Gaston Co. man dies in two-vehicle wreck involving deer

jdepriest@charlotteobserver.comNovember 30, 2013 

A Gaston County man died early Saturday when a deer crashed through the windshield of a vehicle he was driving, causing it to run off the road and explode into flames, according to the N.C. Highway Patrol.

The victim was identified as Charles Barry Ervin, 69, of Bessemer City.

According to the N.C. Department of Transportation, about 90 percent of all animal-related crashes involve deer, and 50 percent of those crashes traditionally take place in the months of October through December.

Trooper J.B. Thornburg said he got a call at 6:30 a.m. Saturday about a wreck involving a white Honda Accord and a deer on Dallas Cherryville Highway.

On the way, Thornburg said he saw smoke in the distance.

“I thought, ‘That doesn’t look like a chimney fire,’” he recalled. “‘It looks like a house fire.’ When I got there I found a vehicle in a wooded area engulfed in flames.”

The white Honda Accord was on the road about 900 feet away. The car’s driver told Thornburg a deer had jumped off a bank onto her car which was traveling east. She was not injured.

Thornburg said the 150-pound animal then hit Ervin’s 2011 Hyundai SUV, which was headed west. The deer crashed into Ervin’s windshield before going out the back of the car.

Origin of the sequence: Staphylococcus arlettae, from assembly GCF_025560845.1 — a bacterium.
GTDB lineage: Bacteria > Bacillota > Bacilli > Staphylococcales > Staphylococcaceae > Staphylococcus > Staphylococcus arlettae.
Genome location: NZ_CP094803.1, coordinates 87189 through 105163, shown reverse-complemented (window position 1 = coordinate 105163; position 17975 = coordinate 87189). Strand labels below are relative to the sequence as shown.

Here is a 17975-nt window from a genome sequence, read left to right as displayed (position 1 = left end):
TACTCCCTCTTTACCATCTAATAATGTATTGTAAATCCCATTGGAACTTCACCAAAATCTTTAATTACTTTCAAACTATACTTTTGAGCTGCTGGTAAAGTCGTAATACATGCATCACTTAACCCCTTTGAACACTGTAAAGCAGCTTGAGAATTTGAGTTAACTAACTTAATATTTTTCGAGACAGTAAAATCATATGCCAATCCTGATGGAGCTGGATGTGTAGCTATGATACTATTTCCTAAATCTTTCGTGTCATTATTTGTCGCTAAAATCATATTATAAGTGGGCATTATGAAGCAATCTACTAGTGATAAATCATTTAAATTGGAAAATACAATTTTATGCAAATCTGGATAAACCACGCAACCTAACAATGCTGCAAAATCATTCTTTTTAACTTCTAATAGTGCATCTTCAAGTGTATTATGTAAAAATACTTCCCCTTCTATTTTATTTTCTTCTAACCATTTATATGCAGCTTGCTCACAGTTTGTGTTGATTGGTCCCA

The trooper said Ervin’s vehicle traveled 1,000 feet then ran off the road, coming to rest about 62 feet from the road. Thornburg said the vehicle hit a raised culvert area of a driveway, which may have ruptured the gas tank and caused the fire. But he said initial evidence indicates the deer caused the fatality.

Thornburg said the animal’s body was found by the roadside.

An NCDOT study found that in 2012 there were 20,181 animal-related crashes. That was the lowest number in three years, but helped boost the three-year total of crashes to 61,688 with 20 fatalities, nearly 3,500 injuries and more than $144 million in damage.

Deer activity is on the increase as a result of the mating and hunting seasons, NCDOT said. Crashes are most common between 5 and 8 a.m. and 6 p.m. to midnight. That is when more vehicles are on the road, deer movement increases and limited visibility makes it more difficult for motorists to see them on or near roadways.

The posted speed limit on Dallas Cherryville Highway is 55 mph, but Thornburg said there was no evidence of speeding by either driver. Also, there was no evidence of alcohol or drugs.

“This was just an unfortunate, freak incident,” Thornburg said.

DePriest: 704-868-7745

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